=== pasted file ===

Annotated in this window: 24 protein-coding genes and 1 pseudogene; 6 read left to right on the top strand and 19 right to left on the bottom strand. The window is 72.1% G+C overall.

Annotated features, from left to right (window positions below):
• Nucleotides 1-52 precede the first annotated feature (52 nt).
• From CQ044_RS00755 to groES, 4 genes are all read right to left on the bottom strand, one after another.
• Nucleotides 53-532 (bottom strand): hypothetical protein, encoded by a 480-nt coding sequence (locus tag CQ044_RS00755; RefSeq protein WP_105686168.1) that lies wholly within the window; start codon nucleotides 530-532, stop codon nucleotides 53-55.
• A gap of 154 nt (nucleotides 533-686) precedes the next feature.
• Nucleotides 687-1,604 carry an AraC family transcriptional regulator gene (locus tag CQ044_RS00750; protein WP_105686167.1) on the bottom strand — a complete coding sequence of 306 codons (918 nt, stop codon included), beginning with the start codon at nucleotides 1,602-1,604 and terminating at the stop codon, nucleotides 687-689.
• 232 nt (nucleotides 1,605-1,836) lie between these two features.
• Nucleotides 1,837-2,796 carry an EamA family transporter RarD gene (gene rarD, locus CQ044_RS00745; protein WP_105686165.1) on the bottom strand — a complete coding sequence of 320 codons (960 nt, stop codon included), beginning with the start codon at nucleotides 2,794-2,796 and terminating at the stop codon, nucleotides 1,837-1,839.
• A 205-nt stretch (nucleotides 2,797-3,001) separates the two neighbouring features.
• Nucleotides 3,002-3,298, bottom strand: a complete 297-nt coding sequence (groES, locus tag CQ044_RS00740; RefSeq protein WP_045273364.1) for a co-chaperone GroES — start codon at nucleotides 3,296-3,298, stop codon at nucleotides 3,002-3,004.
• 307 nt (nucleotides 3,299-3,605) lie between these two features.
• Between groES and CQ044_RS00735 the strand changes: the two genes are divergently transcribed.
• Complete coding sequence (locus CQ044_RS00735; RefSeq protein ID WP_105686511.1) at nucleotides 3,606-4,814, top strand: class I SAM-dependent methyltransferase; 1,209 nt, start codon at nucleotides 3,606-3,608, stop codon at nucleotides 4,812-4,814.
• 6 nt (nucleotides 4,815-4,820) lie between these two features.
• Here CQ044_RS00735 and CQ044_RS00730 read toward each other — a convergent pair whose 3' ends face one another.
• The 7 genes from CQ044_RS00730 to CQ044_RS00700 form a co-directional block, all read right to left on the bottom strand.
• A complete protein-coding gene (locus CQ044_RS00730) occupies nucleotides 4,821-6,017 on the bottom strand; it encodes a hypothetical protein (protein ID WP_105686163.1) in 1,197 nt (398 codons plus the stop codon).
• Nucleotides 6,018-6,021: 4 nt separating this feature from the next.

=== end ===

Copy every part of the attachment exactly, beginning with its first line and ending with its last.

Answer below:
Annotated in this window: 24 protein-coding genes and 1 pseudogene; 6 read left to right on the top strand and 19 right to left on the bottom strand. The window is 72.1% G+C overall.

Annotated features, from left to right (window positions below):
• Nucleotides 1-52 precede the first annotated feature (52 nt).
• From CQ044_RS00755 to groES, 4 genes are all read right to left on the bottom strand, one after another.
• Nucleotides 53-532 (bottom strand): hypothetical protein, encoded by a 480-nt coding sequence (locus tag CQ044_RS00755; RefSeq protein WP_105686168.1) that lies wholly within the window; start codon nucleotides 530-532, stop codon nucleotides 53-55.
• A gap of 154 nt (nucleotides 533-686) precedes the next feature.
• Nucleotides 687-1,604 carry an AraC family transcriptional regulator gene (locus tag CQ044_RS00750; protein WP_105686167.1) on the bottom strand — a complete coding sequence of 306 codons (918 nt, stop codon included), beginning with the start codon at nucleotides 1,602-1,604 and terminating at the stop codon, nucleotides 687-689.
• 232 nt (nucleotides 1,605-1,836) lie between these two features.
• Nucleotides 1,837-2,796 carry an EamA family transporter RarD gene (gene rarD, locus CQ044_RS00745; protein WP_105686165.1) on the bottom strand — a complete coding sequence of 320 codons (960 nt, stop codon included), beginning with the start codon at nucleotides 2,794-2,796 and terminating at the stop codon, nucleotides 1,837-1,839.
• A 205-nt stretch (nucleotides 2,797-3,001) separates the two neighbouring features.
• Nucleotides 3,002-3,298, bottom strand: a complete 297-nt coding sequence (groES, locus tag CQ044_RS00740; RefSeq protein WP_045273364.1) for a co-chaperone GroES — start codon at nucleotides 3,296-3,298, stop codon at nucleotides 3,002-3,004.
• 307 nt (nucleotides 3,299-3,605) lie between these two features.
• Between groES and CQ044_RS00735 the strand changes: the two genes are divergently transcribed.
• Complete coding sequence (locus CQ044_RS00735; RefSeq protein ID WP_105686511.1) at nucleotides 3,606-4,814, top strand: class I SAM-dependent methyltransferase; 1,209 nt, start codon at nucleotides 3,606-3,608, stop codon at nucleotides 4,812-4,814.
• 6 nt (nucleotides 4,815-4,820) lie between these two features.
• Here CQ044_RS00735 and CQ044_RS00730 read toward each other — a convergent pair whose 3' ends face one another.
• The 7 genes from CQ044_RS00730 to CQ044_RS00700 form a co-directional block, all read right to left on the bottom strand.
• A complete protein-coding gene (locus CQ044_RS00730) occupies nucleotides 4,821-6,017 on the bottom strand; it encodes a hypothetical protein (protein ID WP_105686163.1) in 1,197 nt (398 codons plus the stop codon).
• Nucleotides 6,018-6,021: 4 nt separating this feature from the next.